Creative in the Countryside: Cowparsley at Home


Nicola:  Can you start by telling us about Cowparsley at Home and the journey you took to start your own business?

Alison:  The countryside, most notably my time spent on Dartmoor, has had a huge and lasting influence on my life; both as a playground through my childhood, and as a comfort and anchor during challenging times in my adult life. When my daughter, now 25, left home I needed something to nurture ... and so Cowparsley was born.

Credit Jake Eastham.JPG

Nicola:  You describe your products as being ‘Comfortably English’ in design, as well as subtle and understated.  Can you describe the theme of your products and what inspires you in your creative process?

Alison:  I had rather a nomadic upbringing, with many home and school changes due to my Father’s occupation in the Royal Air Force. This left me with a strong desire to ‘root’ myself. Due to this home became increasingly important to me.  

I am drawn to the comfort of time-worn houses, where the comfortable style and decoration have evolved over time, reflecting the personality and needs of the families living there. I love the wild romance of English gardens.  Flowers are essential to my wellbeing.  

All these influences appear throughout my designs and inform the themes I choose. I don’t follow trends.  I can only work with what I love and has meaning to me. 


Nicola:  Can you share with us where you live, what your workspace looks like, and how a day in your life unfolds?

Alison:  I live in a small village on the edge of the Blackdown Hills in Somerset. We converted an old hay barn into a workshop. This is where I work on my wallpaper designs, often making mood boards to help me tell the story behind the patterns. I have an online shop, so as orders come in I pack and then send them from the post office in a neighbouring village. My product range is small but all made to the highest quality.  This is far more important to me than mass sales. I use social media, in particular, Instagram and Pinterest, to promote and market the brand.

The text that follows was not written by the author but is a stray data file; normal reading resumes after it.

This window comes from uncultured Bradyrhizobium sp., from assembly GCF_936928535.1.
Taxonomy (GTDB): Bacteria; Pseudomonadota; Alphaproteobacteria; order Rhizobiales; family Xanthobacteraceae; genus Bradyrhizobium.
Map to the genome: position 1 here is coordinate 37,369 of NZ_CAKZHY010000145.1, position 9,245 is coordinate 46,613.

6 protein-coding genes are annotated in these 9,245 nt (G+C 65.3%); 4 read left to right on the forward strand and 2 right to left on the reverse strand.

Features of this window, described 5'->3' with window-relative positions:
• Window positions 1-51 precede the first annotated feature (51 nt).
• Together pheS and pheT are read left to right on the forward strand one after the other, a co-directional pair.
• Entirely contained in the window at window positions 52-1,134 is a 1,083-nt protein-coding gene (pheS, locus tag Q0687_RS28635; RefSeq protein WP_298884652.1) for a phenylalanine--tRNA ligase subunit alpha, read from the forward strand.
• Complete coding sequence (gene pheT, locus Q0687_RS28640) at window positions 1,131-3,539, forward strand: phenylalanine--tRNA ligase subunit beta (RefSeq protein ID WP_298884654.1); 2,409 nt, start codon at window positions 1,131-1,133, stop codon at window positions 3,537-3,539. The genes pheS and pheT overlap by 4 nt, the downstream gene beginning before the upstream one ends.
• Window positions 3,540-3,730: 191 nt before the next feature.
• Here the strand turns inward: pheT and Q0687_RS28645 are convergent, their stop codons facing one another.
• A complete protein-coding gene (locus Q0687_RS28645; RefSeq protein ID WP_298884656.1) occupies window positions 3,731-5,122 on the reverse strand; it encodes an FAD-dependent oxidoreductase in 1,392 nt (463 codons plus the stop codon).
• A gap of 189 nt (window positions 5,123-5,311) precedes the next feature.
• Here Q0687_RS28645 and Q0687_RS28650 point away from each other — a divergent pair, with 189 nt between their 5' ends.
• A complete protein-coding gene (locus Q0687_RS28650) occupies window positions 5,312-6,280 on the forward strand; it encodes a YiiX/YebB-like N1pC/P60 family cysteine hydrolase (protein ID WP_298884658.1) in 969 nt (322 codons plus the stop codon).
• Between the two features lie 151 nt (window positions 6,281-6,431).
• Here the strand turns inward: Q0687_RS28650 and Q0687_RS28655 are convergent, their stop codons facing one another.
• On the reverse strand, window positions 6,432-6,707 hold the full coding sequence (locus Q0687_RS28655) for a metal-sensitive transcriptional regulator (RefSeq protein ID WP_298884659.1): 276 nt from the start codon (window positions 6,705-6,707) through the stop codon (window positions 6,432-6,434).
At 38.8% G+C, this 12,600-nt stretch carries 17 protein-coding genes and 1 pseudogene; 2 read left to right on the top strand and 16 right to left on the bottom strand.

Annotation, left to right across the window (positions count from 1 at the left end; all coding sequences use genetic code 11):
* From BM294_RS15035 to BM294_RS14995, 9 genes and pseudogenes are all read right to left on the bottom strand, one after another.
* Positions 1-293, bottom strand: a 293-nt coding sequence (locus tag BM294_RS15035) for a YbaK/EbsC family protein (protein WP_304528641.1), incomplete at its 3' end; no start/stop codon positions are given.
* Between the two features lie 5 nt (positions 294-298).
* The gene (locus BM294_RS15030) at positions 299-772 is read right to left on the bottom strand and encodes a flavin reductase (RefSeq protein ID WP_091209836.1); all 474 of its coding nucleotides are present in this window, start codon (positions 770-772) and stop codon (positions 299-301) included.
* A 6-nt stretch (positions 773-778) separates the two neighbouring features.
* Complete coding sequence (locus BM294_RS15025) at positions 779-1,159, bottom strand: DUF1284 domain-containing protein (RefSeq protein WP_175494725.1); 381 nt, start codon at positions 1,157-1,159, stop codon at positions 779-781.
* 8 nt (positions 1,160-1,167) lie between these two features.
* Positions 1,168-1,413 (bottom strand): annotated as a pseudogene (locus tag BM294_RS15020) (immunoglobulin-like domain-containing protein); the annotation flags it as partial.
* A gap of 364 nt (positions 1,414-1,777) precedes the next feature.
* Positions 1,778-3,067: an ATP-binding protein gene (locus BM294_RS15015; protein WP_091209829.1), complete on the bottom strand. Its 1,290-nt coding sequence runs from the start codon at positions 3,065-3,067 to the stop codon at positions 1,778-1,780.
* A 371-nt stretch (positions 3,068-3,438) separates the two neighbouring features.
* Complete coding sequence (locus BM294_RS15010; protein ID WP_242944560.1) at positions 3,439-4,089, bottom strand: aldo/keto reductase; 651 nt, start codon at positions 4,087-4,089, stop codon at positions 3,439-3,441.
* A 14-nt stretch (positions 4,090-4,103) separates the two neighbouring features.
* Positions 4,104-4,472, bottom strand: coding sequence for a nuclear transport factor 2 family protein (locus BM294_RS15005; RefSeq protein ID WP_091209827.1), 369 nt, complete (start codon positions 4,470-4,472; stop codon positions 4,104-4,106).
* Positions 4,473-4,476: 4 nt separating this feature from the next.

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Nicola:  I know you are currently rethinking the direction of Cowparsley at Home.  Decisions like this aren’t easy when you have put so much energy into creating your business.  But I also think they are important stories to tell.  We’d love to hear yours if you are comfortable talking about it?

Alison:  I often wonder if one can be both creative and business-minded equally and successfully?  I struggle with the latter. The reality of running a business can be daunting.  As I work alone it is isolating at times and hard to remain confident in what you are doing.

I have recently made the decision to step back from Cowparsley and the pressures of the business to rekindle my love of working alongside other creative people who inspire and empower me. This decision means Cowparsley will be taking a back seat in the future.


Nicola:  I also know you have started working alongside Grace Alexander, who featured in Issue 3 of the Creative Countryside magazine, on her cut flower and seed business. I’d love for you to tell us how you came to start working together and what excites you most about this new opportunity?

Alison:  Many years ago I did a floristry course, and although technically helpful I found it rather restricting.   However, flowers remain hugely important to me. I love the wildness and the ‘natural just picked from the garden or hedgerow style’.

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I have recently started working alongside Grace Alexander, who I met when I attended a few of her flower workshops at Forde Abbey. Grace has a unique, natural and refreshingly honest approach to how she grows her cut flowers and packages her beautiful seeds.  Grace knew I was looking to reconnect with flowers and the land again.  She offered me a couple of days working with her and gardener Danny Burlingham in her flower field, helping to style photographs for both home and garden.

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Image Credit Jake Eastham.jpg

Nicola:  And lastly, if someone reading your story was inspired to follow their own creative dream, what advice would you give them?

Alison:  For anyone thinking of starting out in a creative business I would say never let age be a barrier.  Also, think about what you want from the business.  Will it be full or part-time?  Do you need it to provide a regular income?  It is a very competitive market out there. Be true to yourself and be authentic. Working alone can be isolating though, so find other creatives you can bounce ideas off and who will offer support.  But most of all, if it makes you happy then do it!

Photography by Jake Eastham and Alun Callander.
You can find out more about Cowparsley on Instagram and their website.